“I’m happy to see the results of this study confirm what we know from decades of clinical experience, that the chickenpox vaccine is safe, it works well and it can save lives,” said Dr. William Schaffner, M.D., Director of the National Center for Immunization and Respiratory Diseases at the CDC.

The researchers analyzed data from 49 children (average age 4.9 years old) who were treated at Vanderbilt Pediatric Hospital. All the children had experienced a mild to moderate illness of chickenpox and were not vaccinated. They reported their symptoms and how long it took them to recover. They were tested for the varicella-zoster virus and sent to Vanderbilt for diagnostic tests to confirm that they had the virus.

The findings were consistent with other studies showing that the measles vaccine is more effective than not receiving the vaccine. The chickenpox vaccine, which used to be recommended only for children between 12 and 18 months old, is now recommended for children as young as 12 months old, depending on the age of the child’s mother. The chickenpox vaccine is also recommended for anyone born after 1957. In addition, people who have had a severe case of chickenpox are encouraged to receive the vaccine.

“We are happy to recommend this vaccine to adults,” said Dr. McCarthy. “We should be, as a country, just as happy to recommend the vaccine to adults as we are to recommend the vaccine to children. It saves lives and has fewer side effects.”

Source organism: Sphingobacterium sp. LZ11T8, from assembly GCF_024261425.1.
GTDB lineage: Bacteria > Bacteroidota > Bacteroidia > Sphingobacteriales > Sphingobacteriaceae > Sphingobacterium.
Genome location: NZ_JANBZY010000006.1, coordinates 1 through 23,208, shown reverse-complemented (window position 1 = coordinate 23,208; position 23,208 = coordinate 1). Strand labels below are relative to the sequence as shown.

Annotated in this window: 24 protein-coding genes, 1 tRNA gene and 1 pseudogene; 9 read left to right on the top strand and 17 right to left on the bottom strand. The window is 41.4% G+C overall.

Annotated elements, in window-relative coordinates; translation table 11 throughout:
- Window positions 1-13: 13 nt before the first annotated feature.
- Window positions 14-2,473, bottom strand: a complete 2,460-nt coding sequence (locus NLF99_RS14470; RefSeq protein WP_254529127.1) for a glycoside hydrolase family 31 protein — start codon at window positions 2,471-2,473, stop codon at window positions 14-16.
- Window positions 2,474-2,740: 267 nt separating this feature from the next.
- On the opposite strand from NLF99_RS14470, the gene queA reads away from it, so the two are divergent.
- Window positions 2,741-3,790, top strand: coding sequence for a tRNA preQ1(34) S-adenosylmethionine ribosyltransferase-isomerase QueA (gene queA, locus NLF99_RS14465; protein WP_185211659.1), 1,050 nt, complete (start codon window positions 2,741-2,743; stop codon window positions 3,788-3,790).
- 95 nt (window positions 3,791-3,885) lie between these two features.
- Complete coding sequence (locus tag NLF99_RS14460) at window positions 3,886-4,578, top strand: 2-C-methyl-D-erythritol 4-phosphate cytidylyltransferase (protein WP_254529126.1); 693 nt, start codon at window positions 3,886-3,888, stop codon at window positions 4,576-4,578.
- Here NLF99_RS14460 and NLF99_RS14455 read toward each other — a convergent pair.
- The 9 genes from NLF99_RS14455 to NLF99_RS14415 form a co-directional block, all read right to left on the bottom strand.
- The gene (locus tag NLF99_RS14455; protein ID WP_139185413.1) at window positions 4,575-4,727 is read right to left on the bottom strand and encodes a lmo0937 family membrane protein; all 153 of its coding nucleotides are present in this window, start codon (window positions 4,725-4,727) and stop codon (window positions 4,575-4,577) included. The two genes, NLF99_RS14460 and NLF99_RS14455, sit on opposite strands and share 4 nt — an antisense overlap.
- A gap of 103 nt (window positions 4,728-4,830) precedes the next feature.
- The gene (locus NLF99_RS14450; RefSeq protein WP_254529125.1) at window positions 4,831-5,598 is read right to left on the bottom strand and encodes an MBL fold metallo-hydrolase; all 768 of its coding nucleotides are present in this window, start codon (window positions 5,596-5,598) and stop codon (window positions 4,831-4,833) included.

The authors note some limitations to the study, including that they did not determine the exact reason for the cost difference between recovering from the vaccine and recovering from the disease. The researchers note, however, that the cost data in their study are in line with the pricing of the vaccines, and there are likely several reasons why costs are lower in children who had the vaccine.

Funding

The study was funded by the Centers for Disease Control and Prevention (grants 5P50CH003909, P30-MR004831 and P30-MR004831-07-03).

About the Vanderbilt University School of Medicine

Vanderbilt University School of Medicine is one of the nation’s leading academic centers for biomedical research and graduate medical education. It is ranked No. 1 for primary research by U.S. News & World Report and among the top 10 most innovative research institutions as ranked by the journal Nature in its Nature Innovation Index.

The School of Medicine is affiliated with the Vanderbilt University Medical Center, which is ranked No. 16 in the nation by U.S. News and World Report and is among the top 25 most innovative medical centers in the country. The School of Medicine is a leader in medical education, research, patient care and community service. More information is available at www.medschool.vanderbilt.edu.

References

https://www.ncbi.nlm.nih.gov/books/NBK47446/